The first dilemma was solved relatively quickly. I decided to go onto the Ring camera system and turn off all motion recording and motion detection on all the cameras and lights outside my house. That was a very “James Bond” move on my part, and I was pretty delighted with my stealthy move! So now, I could do what needed to be done without any evidence. I loved that part of this project. The second dilemma was more challenging. I bought a low-profile mechanic’s “creeper” / bed to lie on and move around near the bottom of the RV’s carriage. But getting onto and up from this mechanic’s creeper was my issue. I also bought a rolling mechanic’s chair, but I had ONE problem: it rolls. Whenever I would position myself to get on the ground, the crazy chair rolled, and I didn’t want to risk landing on the ground and hitting my tailbone again. So, I decided to wedge the rolling chair up against the side of my house and leverage my feet against the van so the chair wouldn’t roll. With this acrobatic move, I could lower myself onto the rolling creeper. It took a few tries, but it worked, and I was able to re-winterize Daisy Loo. Thankfully, my little escapades were relatively unknown until now, so few could yell at me. But I found a clever way to work around the “new” me! I was pretty proud of my antics that night!

Congratulations First Communicants: I wish to congratulate all our young people who are celebrating their First Communion this weekend. This annual celebration is always a highlight in the life of a parish. I want to thank the parents, our Faith and Family Formation staff, teachers, catechists, and all those who helped prepare these young people for this beautiful day. Your witness and example inspire these young people, and at the same time, your witness and example enrich their faith journey more than you will ever know.

Now, more than ever, we need to teach our young people the importance of the Eucharist in their daily lives. We live in such a complex world, and we need to help these young people to be people of prayer and people who know they are disciples of Jesus Christ. They need to be a people of the Eucharist! We have come to celebrate with these children and have placed significant emphasis on this great and holy day. Now, we must continue our catechesis and show them in our own words and examples of the importance of the Eucharist in our daily lives.

One of the clearest ways to show these young people the importance of the Eucharist is to make the Eucharist and weekend participation at Mass an absolute priority in our lives, even beyond all the activities that occupy the weekend!

The second graders making their first communion this weekend have incredible faith, yet their faith is only in its infancy stage. As much as we have to protect and nurture a young budding plant, we have to nurture and protect the faith life of these precious little ones. We must do all we can to help them on their journey to the Lord. Let us celebrate with them EVERY weekend around the table of the Lord. Let us show them the importance of Eucharistic Adoration. Let us show them the importance of prayer. Let us show them that God needs to be the center of their lives! Walking together on the road of life, we can encounter Jesus in many different ways. But these young people need our help by pointing out His presence. They also need our help in showing them that Jesus truly is the way, the truth and the life!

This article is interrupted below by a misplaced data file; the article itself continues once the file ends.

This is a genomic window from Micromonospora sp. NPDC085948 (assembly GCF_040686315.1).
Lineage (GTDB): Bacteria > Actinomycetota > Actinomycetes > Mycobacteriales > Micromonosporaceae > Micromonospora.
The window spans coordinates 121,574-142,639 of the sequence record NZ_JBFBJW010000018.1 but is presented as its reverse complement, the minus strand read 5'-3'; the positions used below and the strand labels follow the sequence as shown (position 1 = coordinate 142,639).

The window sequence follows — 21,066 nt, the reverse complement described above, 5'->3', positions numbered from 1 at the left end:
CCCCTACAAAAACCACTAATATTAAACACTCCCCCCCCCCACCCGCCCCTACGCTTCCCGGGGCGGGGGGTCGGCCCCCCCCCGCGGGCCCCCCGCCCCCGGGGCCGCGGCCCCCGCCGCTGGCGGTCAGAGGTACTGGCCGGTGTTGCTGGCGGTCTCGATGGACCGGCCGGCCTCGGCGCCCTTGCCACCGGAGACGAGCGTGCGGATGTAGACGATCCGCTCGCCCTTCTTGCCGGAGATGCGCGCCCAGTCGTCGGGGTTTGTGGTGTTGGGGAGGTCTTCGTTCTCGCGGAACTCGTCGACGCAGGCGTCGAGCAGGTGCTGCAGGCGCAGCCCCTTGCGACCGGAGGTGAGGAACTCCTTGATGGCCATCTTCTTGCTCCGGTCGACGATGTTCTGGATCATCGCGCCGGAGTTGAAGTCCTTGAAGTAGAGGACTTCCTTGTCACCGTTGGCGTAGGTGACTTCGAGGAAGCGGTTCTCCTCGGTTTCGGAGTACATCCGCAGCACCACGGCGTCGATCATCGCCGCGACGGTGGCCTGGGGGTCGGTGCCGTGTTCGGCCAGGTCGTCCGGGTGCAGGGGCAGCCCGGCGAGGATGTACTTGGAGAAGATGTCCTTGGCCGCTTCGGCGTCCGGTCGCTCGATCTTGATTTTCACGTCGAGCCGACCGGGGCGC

Enjoy the week. Know of my prayers!

Msgr Mike Simple Signature 2


13) Along the Way with Father Adam

The Importance of the Eucharist, Part II

One of the greatest gifts that I have received as a priest is celebrating Mass every day. To make Jesus present is a privilege beyond belief. And yet, as is with many things, we can start to take such a gift for granted. Admittedly, there are some days when I do not think much about the great mystery of Jesus present in the Eucharist… and then I’ll look down at Mass and think, “wow, I’m literally holding Jesus in my hands.”

There is a great quote by G.K. Chesterton from his book Orthodoxy that I have printed out and placed in my Bible as a reminder that I should not, nor cannot, get “used to” the gift of the Eucharist. “Because children have abounding vitality, because they are in spirit fierce and free, therefore they want things repeated and unchanged. They always say, "Do it again"; and the grown-up person does it again until he is nearly dead. For grown-up people are not strong enough to exult in monotony. But perhaps God is strong enough to exult in monotony. It is possible that God says every morning, "Do it again" to the sun; and every evening, "Do it again" to the moon. It may not be automatic necessity that makes all daisies alike; it may be that God makes every daisy separately but has never got tired of making them. It may be that He has the eternal appetite of infancy; for we have sinned and grown old, and our Father is younger than we.”